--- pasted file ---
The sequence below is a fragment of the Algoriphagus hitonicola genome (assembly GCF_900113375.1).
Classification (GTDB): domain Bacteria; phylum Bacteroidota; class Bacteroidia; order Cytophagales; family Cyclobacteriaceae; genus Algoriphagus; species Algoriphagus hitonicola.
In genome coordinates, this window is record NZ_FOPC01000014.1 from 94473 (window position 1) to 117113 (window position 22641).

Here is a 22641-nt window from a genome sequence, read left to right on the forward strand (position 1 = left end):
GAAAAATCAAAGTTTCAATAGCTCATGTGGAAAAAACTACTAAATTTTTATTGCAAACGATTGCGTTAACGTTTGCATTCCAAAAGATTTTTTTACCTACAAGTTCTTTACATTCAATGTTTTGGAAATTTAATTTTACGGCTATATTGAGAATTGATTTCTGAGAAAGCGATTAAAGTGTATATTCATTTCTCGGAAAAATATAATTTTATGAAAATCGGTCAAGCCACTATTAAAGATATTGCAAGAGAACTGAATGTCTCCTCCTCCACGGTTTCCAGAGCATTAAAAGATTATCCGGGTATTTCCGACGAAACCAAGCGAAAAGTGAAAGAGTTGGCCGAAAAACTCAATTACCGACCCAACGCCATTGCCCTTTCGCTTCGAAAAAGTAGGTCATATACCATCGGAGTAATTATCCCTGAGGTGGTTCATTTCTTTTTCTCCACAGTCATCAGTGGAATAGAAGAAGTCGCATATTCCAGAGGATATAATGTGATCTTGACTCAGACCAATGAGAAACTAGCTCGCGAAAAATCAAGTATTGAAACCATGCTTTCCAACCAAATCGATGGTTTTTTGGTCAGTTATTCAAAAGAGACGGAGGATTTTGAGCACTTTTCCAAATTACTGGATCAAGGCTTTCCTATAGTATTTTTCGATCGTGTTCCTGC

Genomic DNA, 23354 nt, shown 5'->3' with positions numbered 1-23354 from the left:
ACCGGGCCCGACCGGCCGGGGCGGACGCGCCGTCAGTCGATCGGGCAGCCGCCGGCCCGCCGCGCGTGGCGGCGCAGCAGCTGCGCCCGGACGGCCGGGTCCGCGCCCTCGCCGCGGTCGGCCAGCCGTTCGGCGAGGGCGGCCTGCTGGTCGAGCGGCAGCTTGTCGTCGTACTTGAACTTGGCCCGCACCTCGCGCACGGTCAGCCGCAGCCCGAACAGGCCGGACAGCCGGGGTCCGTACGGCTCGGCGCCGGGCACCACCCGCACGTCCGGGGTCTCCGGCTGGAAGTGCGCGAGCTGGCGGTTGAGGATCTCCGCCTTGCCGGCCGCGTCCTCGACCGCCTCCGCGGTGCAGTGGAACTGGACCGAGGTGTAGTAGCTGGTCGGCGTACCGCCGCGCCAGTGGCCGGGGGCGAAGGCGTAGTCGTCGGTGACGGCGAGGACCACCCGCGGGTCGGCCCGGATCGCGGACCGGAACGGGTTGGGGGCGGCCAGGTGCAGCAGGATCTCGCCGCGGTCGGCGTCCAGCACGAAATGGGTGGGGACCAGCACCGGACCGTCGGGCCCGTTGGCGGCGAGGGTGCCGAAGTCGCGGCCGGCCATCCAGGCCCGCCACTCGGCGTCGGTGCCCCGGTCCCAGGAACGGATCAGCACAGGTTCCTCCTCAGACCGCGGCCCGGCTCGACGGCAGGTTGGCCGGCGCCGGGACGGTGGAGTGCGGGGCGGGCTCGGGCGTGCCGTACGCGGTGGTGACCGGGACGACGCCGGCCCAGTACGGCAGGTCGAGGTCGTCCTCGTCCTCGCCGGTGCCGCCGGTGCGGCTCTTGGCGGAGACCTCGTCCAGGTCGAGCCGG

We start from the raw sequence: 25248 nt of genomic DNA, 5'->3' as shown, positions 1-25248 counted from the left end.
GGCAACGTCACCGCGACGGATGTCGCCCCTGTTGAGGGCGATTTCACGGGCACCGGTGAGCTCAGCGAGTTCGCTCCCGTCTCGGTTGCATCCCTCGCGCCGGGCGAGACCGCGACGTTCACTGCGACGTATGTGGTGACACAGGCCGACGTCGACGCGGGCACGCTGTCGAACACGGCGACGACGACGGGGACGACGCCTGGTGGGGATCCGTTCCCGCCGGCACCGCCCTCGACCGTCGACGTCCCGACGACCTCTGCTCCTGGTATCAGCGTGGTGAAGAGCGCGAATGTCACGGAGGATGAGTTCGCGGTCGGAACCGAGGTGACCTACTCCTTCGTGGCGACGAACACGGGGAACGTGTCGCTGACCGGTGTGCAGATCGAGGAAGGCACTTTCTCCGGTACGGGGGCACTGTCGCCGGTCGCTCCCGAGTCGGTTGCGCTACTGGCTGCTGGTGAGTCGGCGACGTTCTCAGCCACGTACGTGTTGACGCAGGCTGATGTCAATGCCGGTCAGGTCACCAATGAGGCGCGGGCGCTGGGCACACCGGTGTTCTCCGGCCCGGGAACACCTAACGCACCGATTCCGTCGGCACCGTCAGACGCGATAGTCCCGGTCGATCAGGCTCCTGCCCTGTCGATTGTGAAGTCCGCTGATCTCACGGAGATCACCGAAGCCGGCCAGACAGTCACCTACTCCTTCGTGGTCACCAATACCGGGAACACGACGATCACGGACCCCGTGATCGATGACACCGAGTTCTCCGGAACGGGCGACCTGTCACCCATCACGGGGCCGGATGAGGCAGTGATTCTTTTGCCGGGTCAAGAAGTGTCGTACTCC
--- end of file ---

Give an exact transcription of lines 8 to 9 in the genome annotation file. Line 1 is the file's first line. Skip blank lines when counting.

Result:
We start from the raw sequence: 25248 nt of genomic DNA, 5'->3' as shown, positions 1-25248 counted from the left end.
GGCAACGTCACCGCGACGGATGTCGCCCCTGTTGAGGGCGATTTCACGGGCACCGGTGAGCTCAGCGAGTTCGCTCCCGTCTCGGTTGCATCCCTCGCGCCGGGCGAGACCGCGACGTTCACTGCGACGTATGTGGTGACACAGGCCGACGTCGACGCGGGCACGCTGTCGAACACGGCGACGACGACGGGGACGACGCCTGGTGGGGATCCGTTCCCGCCGGCACCGCCCTCGACCGTCGACGTCCCGACGACCTCTGCTCCTGGTATCAGCGTGGTGAAGAGCGCGAATGTCACGGAGGATGAGTTCGCGGTCGGAACCGAGGTGACCTACTCCTTCGTGGCGACGAACACGGGGAACGTGTCGCTGACCGGTGTGCAGATCGAGGAAGGCACTTTCTCCGGTACGGGGGCACTGTCGCCGGTCGCTCCCGAGTCGGTTGCGCTACTGGCTGCTGGTGAGTCGGCGACGTTCTCAGCCACGTACGTGTTGACGCAGGCTGATGTCAATGCCGGTCAGGTCACCAATGAGGCGCGGGCGCTGGGCACACCGGTGTTCTCCGGCCCGGGAACACCTAACGCACCGATTCCGTCGGCACCGTCAGACGCGATAGTCCCGGTCGATCAGGCTCCTGCCCTGTCGATTGTGAAGTCCGCTGATCTCACGGAGATCACCGAAGCCGGCCAGACAGTCACCTACTCCTTCGTGGTCACCAATACCGGGAACACGACGATCACGGACCCCGTGATCGATGACACCGAGTTCTCCGGAACGGGCGACCTGTCACCCATCACGGGGCCGGATGAGGCAGTGATTCTTTTGCCGGGTCAAGAAGTGTCGTACTCC